LL4C2      Half Unit
World Poverty and Human Rights

This information is for the 2015/16 session.

Teacher responsible

Dr Margot Salomon TW3, 8th floor


This course is available on the MSc in Development Studies, MSc in Global Politics, MSc in Human Rights, MSc in Inequalities and Social Science, Master of Laws and Master of Laws (extended part-time study). This course is available with permission as an outside option to students on other programmes where regulations permit.

This course is capped at 30 students. Students must apply through Graduate Course Choice on LSE for You.


Some knowledge of public international law is required.

Course content

This course examines world poverty and inequality from the perspective of international law aimed at the protection of human rights. Drawing on rights and obligations, the course considers the duties of states and other actors and the ways in which they may be implicated in the deprivation which has 2.7 billion people concentrated in the South, and many in the North, unable to exercise their minimum essential levels of human rights. While the approach to the course is largely normative and conceptual, it will explore its findings in relation to international players and institutions that impact positively or negatively on human rights today, as well as examine the .application of legal standards and developments to some areas of outstanding concern. Topics to be covered may include: • Poverty as a human rights issue • Human rights, economics and development • The right to development and claims against the public international order • The scope and content of the obligation of international cooperation • The work of the UN Committee on Economic, Social and Cultural Rights • Human rights and the World Bank, IMF, international trade, investment, and finance • Interrogating the Millennium Development Goals and the Sustainable Development Goals.


20 hours of seminars in the LT. 2 hours of seminars in the ST.

In 2015-16 this course will have two seminars every two weeks, instead of one seminar per week. Please see timetables for further details.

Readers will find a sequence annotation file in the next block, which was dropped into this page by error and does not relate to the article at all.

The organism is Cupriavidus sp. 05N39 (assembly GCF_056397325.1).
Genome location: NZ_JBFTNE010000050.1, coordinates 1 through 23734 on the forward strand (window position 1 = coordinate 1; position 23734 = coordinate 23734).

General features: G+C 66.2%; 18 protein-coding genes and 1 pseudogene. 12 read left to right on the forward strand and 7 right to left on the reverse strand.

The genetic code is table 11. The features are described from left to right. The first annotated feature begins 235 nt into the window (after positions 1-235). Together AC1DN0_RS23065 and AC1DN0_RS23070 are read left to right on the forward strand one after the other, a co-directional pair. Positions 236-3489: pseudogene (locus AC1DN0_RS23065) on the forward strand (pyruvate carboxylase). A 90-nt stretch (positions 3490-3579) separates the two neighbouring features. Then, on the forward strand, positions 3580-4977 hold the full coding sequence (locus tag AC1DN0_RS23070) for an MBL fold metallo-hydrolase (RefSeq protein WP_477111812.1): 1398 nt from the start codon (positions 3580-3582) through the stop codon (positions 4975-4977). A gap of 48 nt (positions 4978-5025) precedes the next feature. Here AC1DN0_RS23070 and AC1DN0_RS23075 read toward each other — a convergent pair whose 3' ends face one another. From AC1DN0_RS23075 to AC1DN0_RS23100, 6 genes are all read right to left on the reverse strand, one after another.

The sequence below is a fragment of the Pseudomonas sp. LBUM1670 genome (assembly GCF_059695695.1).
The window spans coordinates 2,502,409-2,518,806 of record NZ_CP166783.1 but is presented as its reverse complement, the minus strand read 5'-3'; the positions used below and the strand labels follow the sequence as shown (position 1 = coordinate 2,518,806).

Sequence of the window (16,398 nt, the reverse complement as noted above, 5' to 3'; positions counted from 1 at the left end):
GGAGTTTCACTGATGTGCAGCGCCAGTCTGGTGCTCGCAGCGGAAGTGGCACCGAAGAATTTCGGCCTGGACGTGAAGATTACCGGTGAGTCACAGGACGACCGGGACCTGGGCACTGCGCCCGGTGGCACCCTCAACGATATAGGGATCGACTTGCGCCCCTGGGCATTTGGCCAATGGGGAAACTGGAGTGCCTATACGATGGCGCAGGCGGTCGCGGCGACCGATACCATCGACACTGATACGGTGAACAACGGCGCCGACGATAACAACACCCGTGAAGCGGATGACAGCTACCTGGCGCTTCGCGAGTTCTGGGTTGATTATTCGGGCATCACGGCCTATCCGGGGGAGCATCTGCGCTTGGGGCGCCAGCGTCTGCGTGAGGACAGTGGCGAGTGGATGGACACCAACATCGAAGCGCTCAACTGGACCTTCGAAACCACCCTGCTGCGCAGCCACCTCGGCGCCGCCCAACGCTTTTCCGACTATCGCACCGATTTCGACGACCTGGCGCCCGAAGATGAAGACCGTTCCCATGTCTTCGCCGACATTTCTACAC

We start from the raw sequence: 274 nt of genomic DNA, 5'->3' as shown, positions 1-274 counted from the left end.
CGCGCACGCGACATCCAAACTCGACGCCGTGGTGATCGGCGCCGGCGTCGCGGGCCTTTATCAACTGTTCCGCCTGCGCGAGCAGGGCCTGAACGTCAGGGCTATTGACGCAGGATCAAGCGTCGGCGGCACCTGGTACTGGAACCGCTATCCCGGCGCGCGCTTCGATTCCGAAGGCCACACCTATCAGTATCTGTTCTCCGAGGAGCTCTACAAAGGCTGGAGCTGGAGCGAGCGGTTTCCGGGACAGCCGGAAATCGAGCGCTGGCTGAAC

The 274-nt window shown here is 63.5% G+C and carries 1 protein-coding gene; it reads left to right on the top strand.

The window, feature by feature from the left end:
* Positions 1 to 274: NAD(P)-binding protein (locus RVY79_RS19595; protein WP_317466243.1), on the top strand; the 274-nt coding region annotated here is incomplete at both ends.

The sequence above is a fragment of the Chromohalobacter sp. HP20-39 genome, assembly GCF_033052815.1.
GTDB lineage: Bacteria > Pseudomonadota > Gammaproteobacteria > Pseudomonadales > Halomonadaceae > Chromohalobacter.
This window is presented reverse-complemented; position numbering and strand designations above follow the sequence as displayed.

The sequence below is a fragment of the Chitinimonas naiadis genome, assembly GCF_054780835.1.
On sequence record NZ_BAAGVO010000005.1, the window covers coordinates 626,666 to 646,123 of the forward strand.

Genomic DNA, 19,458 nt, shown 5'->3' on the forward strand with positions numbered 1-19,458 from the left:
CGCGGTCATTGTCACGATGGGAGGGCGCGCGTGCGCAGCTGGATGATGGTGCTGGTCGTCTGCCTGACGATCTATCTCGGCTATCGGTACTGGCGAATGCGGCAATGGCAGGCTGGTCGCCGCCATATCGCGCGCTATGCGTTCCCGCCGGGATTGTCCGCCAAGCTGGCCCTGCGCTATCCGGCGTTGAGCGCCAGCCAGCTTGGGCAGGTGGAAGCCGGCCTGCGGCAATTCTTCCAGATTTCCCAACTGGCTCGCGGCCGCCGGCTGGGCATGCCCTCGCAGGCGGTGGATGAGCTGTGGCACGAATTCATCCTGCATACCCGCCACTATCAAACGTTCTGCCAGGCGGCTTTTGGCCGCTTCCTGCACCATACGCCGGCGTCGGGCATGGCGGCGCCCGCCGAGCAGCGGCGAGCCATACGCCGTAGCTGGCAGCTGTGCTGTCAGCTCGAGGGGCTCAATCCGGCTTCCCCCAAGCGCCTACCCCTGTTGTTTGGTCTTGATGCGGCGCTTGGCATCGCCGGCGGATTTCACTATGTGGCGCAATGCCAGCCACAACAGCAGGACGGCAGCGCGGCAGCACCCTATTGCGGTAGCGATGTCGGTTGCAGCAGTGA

Formative coursework

Students will receive feedback on work completed during the course.

Indicative reading

G. Abi-Saab, 'The Legal Formulation of the Right to Development', in R-J Dupuy (ed), The Right to Development at the International Level, Hague Academy of International Law (1980);

Duties Sans Frontières: Human Rights and Global Social Justice (International Council on Human Rights Policy, 2003);

A. Eide, 'Human Rights-Based Development in the Age of Economic Globalization' in B.A. Andreassen and S.P. Marks (eds), Development as a Human Right: Legal, Political and Economic Dimensions (2010);

M.E. Salomon, A. Tostensen and W. Vandenhole (eds), Casting the Net Wider: Human Rights, Development and New Duty-Bearers (2007);

D.D. Bradlow, 'Development Decision-Making and the Content of International Development Law', Boston College International and Comparative Law Review  (2004);

M.E. Salomon, Global Responsibility for Human Rights: World Poverty and the Development of International Law (2007);

R. Danino, 'The Legal Aspects of the World Bank's Work on Human Rights' in P. Alston and M. Robinson (eds), Human Rights and Development (2005);

P. Muchlinski, ‘Holistic Approaches to Development and International Investment Law: The Role of International Investment Agreements’ in J. Faundez and C. Tan (eds), International Law, Economic Globalization and Development (2010).

Maastricht Principles on Extraterritorial Obligations of States in the area of Economic, Social and Cultural Rights (2011).

A detailed reading list will be issued at the first seminar.


Exam (100%, duration: 2 hours) in the main exam period.

Key facts

Department: Law

Total students 2014/15: Unavailable

Average class size 2014/15: Unavailable

Controlled access 2014/15: No

Value: Half Unit

Guidelines for interpreting course guide information

Personal development skills

  • Communication
  • Specialist skills